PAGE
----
Working model to explain sperm transport and retention at the fertilization site mediated by chemical guidance and oviduct movement. The model is based on present results and the hypothesis of attractant gradient recovery mentioned in the text. The oviduct movement mechanically propels oviductal fluid droplets containing free-swimming capacitated spermatozoa toward the ovary (A). The egg complex continuously secretes an attractant forming a gradient in the cumulus surroundings which may be expanded toward the isthmus by the cilia beating current. This attractant gradient may chemically guide capacitated spermatozoa toward the egg (B). The attractant gradient disrupted during the oviduct contractions may be restored by the cilia beating during the quiescence period between contractions. These two mechanisms, the chemical guidance and the oviduct movement, would alternate as long as a viable egg complex is available in the oviduct. The schemes representing the oviduct are not drawn to scale – blue spermatozoa: capacitated; green spermatozoa: non-capacitated.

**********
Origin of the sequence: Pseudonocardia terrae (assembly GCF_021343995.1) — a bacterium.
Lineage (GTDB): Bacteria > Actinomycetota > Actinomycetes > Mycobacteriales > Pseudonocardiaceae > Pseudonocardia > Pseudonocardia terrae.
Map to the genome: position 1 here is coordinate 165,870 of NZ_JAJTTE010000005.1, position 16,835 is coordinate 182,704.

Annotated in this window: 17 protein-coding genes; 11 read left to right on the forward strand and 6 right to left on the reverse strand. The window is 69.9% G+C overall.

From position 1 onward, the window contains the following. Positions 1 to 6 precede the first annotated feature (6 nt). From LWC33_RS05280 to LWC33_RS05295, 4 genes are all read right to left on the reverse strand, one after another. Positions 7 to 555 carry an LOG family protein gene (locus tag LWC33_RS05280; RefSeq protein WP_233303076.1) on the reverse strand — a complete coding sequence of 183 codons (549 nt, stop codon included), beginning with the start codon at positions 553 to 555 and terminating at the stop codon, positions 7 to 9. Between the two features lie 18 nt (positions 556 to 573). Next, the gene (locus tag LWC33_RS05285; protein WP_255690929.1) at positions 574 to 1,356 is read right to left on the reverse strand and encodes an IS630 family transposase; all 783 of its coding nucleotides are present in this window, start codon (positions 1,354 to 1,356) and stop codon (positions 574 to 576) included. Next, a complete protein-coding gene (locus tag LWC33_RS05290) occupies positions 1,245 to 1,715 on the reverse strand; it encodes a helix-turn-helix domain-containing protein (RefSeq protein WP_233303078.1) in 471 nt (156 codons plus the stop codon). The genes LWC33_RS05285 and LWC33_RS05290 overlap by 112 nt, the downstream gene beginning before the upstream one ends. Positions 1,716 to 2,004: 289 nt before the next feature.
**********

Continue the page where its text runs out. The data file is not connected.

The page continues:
Citation: REPRODUCTION 143, 5; 10.1530/REP-11-0478